• A61B5/0059Detecting, measuring or recording for diagnostic purposes; Identification of persons using light, e.g. diagnosis by transillumination, diascopy, fluorescence
    • A61B5/0075Detecting, measuring or recording for diagnostic purposes; Identification of persons using light, e.g. diagnosis by transillumination, diascopy, fluorescence by spectroscopy, i.e. measuring spectra, e.g. Raman spectroscopy, infrared absorption spectroscopy
    • AHUMAN NECESSITIES
    • A61MEDICAL OR VETERINARY SCIENCE; HYGIENE
    • A61NELECTROTHERAPY; MAGNETOTHERAPY; RADIATION THERAPY; ULTRASOUND THERAPY
    • A61N7/00Ultrasound therapy
    • A61N2007/0078Ultrasound therapy with multiple treatment transducers
    • AHUMAN NECESSITIES
    • A61MEDICAL OR VETERINARY SCIENCE; HYGIENE
    • A61NELECTROTHERAPY; MAGNETOTHERAPY; RADIATION THERAPY; ULTRASOUND THERAPY
    • A61N7/00Ultrasound therapy
    • A61N7/02Localised ultrasound hyperthermia

Abstract

A probe for detecting changes in tissue properties comprising an illumination element providing light to a target area and a sensing element receiving light from the illumination element after reflection from a target portion of tissue in combination with a device that detects changes in a property of the light received by the sensing element and determining, based on the detected changes in the property of the received light, a change in the target tissue.

Description

    BACKGROUND
  • Heat is often used to treat tissue, e.g., connective tissues, tumors, fibroids, etc. In such procedures, thermal energy is delivered to a target tissue mass to, for example, shrink or necrose the tissue.
  • However, many current systems provide little to no feedback on the progress of the thermal treatment. Those systems which do monitor the progress of such treatments are often unable to account for parameters which affect the degree of treatment of tissue and ultrasound imaging systems which are used to monitor necrosis are not universally effective or consistent with all thermal energy sources. In addition, such systems often require specific expertise and/or elaborate equipment. Thus, it is difficult for physicians to accurately determine when a desired degree of treatment of a target tissue mass has been achieved.
  • SUMMARY OF THE INVENTION
  • The present invention is directed to a probe for detecting changes in tissue properties comprising an illumination element providing light to a target area and a sensing element receiving light from the illumination element after reflection from a target portion of tissue in combination with a device that detects changes in a property of the light received by the sensing element and determining, based on the detected changes in the property of the received light, a change in the target tissue.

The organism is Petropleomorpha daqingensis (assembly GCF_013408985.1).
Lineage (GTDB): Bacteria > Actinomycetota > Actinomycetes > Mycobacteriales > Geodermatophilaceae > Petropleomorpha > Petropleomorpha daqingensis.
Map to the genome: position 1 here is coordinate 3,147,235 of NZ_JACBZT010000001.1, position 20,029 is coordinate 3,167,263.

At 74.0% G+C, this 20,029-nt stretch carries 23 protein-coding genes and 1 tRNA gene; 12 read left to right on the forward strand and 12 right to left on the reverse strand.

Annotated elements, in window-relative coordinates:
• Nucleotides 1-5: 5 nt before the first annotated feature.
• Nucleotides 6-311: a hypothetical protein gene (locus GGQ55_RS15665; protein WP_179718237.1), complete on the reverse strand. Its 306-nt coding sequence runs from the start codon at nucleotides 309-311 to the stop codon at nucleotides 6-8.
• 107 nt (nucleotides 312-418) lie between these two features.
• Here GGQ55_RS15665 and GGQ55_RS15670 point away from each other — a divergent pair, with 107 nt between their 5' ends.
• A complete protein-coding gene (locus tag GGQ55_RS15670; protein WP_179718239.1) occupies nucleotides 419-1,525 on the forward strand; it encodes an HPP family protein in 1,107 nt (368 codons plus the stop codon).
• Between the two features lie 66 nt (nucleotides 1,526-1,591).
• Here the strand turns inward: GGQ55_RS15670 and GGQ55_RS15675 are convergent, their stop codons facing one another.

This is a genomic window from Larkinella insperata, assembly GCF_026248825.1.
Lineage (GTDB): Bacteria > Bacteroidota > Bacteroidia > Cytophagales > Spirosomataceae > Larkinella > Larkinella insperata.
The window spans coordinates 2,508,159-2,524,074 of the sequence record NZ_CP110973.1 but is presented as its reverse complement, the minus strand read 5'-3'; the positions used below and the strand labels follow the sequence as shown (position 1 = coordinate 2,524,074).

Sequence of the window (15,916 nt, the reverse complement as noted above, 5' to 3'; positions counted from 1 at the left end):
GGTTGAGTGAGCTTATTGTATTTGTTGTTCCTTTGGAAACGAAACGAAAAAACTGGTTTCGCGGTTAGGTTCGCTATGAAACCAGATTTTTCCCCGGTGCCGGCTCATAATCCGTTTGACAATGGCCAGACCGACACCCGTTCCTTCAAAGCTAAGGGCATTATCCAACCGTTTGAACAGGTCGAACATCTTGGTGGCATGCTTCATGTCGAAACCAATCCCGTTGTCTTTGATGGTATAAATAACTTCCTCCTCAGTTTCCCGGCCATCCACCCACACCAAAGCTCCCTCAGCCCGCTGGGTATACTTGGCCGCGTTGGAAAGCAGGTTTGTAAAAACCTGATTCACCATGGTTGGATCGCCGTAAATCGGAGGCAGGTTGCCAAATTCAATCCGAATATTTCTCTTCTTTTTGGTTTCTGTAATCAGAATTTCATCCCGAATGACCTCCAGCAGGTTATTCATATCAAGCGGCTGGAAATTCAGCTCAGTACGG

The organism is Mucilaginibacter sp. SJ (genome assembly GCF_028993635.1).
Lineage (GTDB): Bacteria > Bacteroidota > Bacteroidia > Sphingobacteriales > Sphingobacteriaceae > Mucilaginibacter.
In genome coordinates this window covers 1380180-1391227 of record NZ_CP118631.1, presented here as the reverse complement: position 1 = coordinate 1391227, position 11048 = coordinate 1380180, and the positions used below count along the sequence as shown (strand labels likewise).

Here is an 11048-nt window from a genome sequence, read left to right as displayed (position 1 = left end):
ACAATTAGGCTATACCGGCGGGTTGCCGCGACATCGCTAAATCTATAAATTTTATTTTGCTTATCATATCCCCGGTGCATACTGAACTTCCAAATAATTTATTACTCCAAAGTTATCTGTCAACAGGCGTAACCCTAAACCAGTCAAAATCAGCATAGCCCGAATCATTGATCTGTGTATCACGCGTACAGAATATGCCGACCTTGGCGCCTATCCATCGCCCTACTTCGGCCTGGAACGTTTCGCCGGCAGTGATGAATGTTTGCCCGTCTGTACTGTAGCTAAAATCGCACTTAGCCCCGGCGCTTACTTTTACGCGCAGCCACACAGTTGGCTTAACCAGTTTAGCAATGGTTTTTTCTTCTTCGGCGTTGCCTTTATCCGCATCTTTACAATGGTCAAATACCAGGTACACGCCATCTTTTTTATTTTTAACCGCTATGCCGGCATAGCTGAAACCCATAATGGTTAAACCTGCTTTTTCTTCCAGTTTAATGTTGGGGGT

• BRIEF DESCRIPTION OF THE DRAWINGS
  • FIG. 1 shows an exemplary embodiment of a system, according to the present invention, comprising a spectral reflectance probe in conjunction with a tissue treatment device and a laparoscope;
  • FIG. 2 shows an experimental bench test set-up for determining feasibility of detecting sub-surface tissue changes using spectral reflectance;
  • FIG. 3 shows an ultrasound probe feasibility working model comprising illumination and sensing fibers;
  • FIG. 4 shows a schematic of a system according to an alternative embodiment of the present invention.
  • DETAILED DESCRIPTION
  • The present invention may be further understood with reference to the following description and the appended drawings, wherein like elements are referred to with the same reference numerals. The invention relates to a system using a feedback device in conjunction with a device for thermal treatment of tissue. More specifically, the invention relates to a system using a spectral reflectance probe that detects sub-surface tissue changes to determine an extent of the tissue treatment.
  • The system according to an embodiment of the present invention comprises a first elongated member with a treatment device and a second elongated member with a spectral reflectance probe. The two elongated members may be connectable to each other, or the two members may be completely independent. If coupled, the two elongated preferably members remain slidable relative to one another. The treatment device delivers energy to the tissue mass targeted for treatment. The spectral reflectance probe includes an illumination fiber and a sensing fiber. The illumination fiber delivers white light, or one or more specific wavelengths of light, from the distal tip of the probe, and the sensing fiber detects the light reflected from the tissue. In addition, the system may comprise a third elongated member with a laparoscope or other vision device to observe the procedure.